said, that he would make one observation with regard to what had fallen from the hon. Member for Liskeard (Mr. Courtney), as he had no desire that the explanation he had given of the Bill should be in any way misunderstood. It was proposed by the Bill, with regard to affiliated Colleges, that power should be given to the Senate to pay the salaries of certain Professors professing purely secular subjects in the affiliated Colleges. That was the full provision of the Bill; but he stated that if that was not thought sufficiently secure, having regard to the sentiments of the people of England, he would not object to the insertion of a provision that the lectures so paid for should be open to all, irrespective of their religious beliefs. That was the statement made by him; and when his hon. Friend said that, if this were so, the Lecturers in affiliated Colleges would be in no different position from those in the Queen's Colleges, he ventured altogether to differ from him; and he thought that those who most understood what at present existed in Ireland would differ from him essentially. He could not tell how it was that the hon. Gentleman saw no difference. The hon. Gentleman referred to the College upon St. Stephen's Green as being one of those which might be affiliated with the proposed University. Well, he asked, was there no difference between that College and one of the Queen's Colleges? The lectures given by Professors in St. Stephen's Green at the present moment were open to any student who chose to attend, irrespective of the religious belief of such student; yet, surely, no one would say that this did away with all difference between that institution and a Queen's College. He thought he had said sufficient for the present in answer to the point made by the hon. Member for Liskeard. With reference to what had fallen from the right hon. Gentleman the Chancellor of the Exchequer, it must be remembered that a private Member had no opportunity of bringing his Bill on as an Order of the Day except upon Wednesday. But all the Wednes- days up to the end of the Session were occupied; and even if he could secure a Wednesday, the right hon. Gentleman might consider it unreasonable to take the Bill on an early day. Supposing he said next Wednesday, would the right right hon. Gentleman consent to it? [The CHANCELLOR of the EXCHEQUER: Yes.] If they were not able to secure Wednesday for the second reading of the Bill, and were not able to bring it on, say, within the next three or four Wednesdays, would the right hon Gentleman hold out any hope of the Government giving up a day for its consideration? For if they were unable to secure any Wednesday within that time, there would be no chance of their getting the Bill through a second reading without the assistance of the Government. His hon. and gallant Friend the Member for Galway (Major Nolan), who had the first Order for next Wednesday, offered to place that at his disposal. If the Government would consent to the Bill being taken next Wednesday, he would bring it on on that day, and he hoped that it would be in the hands of hon. Members on Saturday morning.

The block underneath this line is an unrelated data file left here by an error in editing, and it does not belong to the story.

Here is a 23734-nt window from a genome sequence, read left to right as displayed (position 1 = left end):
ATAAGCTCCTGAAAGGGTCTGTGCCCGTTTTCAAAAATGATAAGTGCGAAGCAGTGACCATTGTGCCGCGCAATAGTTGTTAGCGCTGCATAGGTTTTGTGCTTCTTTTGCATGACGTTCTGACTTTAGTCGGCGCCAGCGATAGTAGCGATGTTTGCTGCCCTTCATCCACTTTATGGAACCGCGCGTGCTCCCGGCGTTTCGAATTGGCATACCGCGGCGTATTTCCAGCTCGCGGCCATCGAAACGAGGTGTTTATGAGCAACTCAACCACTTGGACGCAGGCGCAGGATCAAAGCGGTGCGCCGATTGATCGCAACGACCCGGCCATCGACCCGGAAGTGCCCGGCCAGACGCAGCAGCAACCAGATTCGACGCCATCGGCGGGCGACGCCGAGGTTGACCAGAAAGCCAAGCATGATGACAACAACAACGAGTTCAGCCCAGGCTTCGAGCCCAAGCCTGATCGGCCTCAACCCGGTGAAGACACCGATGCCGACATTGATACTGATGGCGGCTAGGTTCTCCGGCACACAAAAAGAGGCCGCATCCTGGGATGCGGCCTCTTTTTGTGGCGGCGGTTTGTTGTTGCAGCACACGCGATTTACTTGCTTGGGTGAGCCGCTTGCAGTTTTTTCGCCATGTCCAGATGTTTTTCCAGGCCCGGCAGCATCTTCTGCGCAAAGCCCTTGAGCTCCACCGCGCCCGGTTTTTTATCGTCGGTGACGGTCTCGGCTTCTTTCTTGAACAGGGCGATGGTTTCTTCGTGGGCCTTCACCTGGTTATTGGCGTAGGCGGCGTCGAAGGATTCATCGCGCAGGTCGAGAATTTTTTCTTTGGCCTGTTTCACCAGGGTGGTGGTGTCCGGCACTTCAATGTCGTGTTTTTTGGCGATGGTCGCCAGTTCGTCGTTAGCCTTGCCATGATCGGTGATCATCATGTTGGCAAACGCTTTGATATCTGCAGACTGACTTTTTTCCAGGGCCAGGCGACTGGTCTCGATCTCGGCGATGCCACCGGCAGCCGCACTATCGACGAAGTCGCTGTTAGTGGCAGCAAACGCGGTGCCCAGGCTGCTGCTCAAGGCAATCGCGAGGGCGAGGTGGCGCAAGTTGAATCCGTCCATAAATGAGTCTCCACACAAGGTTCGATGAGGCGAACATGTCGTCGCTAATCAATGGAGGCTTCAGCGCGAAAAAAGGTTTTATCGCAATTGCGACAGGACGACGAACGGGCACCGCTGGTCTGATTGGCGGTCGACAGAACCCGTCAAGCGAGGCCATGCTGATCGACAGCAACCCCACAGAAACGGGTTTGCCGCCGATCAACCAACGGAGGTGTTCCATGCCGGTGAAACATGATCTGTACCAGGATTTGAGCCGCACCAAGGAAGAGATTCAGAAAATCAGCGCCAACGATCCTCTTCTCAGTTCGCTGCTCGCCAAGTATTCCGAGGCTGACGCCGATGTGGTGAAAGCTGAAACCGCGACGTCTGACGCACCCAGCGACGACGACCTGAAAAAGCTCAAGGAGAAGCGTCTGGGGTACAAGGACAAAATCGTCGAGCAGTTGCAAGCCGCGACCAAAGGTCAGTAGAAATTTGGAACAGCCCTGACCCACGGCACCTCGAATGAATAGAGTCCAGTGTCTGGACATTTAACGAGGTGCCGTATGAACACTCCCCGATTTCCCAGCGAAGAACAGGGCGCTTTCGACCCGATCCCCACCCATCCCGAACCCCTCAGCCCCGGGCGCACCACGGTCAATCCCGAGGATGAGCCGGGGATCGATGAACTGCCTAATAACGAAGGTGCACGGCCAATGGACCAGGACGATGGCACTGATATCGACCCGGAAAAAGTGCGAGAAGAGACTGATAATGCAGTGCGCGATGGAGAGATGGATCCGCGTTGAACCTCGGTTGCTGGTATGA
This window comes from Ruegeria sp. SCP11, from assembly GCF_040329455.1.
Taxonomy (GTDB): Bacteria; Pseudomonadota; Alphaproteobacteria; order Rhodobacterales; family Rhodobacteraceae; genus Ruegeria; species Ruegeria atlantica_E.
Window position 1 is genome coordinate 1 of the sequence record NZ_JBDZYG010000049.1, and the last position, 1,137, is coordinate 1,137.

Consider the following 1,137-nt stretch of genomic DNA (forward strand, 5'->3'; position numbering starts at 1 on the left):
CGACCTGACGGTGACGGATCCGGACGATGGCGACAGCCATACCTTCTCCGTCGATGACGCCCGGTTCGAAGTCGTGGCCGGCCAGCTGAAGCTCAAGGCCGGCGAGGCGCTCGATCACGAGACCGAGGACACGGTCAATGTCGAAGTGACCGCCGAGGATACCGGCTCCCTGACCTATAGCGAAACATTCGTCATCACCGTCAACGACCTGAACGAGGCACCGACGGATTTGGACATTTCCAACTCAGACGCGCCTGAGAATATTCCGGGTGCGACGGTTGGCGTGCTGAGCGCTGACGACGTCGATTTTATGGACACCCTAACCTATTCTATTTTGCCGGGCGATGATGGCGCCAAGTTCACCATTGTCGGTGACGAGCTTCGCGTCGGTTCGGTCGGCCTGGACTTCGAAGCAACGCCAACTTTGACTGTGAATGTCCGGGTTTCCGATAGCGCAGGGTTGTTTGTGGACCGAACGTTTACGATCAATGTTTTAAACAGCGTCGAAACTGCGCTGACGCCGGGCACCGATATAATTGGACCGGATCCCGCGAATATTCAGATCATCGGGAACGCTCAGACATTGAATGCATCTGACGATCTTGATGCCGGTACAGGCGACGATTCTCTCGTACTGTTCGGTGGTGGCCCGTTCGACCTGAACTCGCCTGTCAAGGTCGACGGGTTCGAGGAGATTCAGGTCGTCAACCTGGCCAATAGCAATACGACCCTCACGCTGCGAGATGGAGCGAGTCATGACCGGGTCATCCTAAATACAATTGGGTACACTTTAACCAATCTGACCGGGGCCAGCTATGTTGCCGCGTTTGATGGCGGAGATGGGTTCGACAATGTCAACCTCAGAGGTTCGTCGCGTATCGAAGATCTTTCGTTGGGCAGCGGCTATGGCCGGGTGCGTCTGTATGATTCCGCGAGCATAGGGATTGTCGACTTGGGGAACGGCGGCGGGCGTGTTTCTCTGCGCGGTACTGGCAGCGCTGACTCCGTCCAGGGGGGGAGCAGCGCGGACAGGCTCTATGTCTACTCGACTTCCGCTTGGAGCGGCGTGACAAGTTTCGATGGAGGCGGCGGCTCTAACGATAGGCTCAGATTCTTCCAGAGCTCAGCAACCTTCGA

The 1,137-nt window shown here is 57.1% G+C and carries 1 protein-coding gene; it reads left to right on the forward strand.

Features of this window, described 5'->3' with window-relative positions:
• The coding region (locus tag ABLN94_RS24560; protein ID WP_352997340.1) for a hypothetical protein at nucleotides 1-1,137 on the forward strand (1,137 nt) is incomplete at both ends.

remarked, that he was willing to allow his hon. Friend to take Wednesday for his Bill, on condition that the Government would come to the necessary agreement upon the subject. He would only give up next Wednesday, on condition that the Bill which was next in order would also make way for his.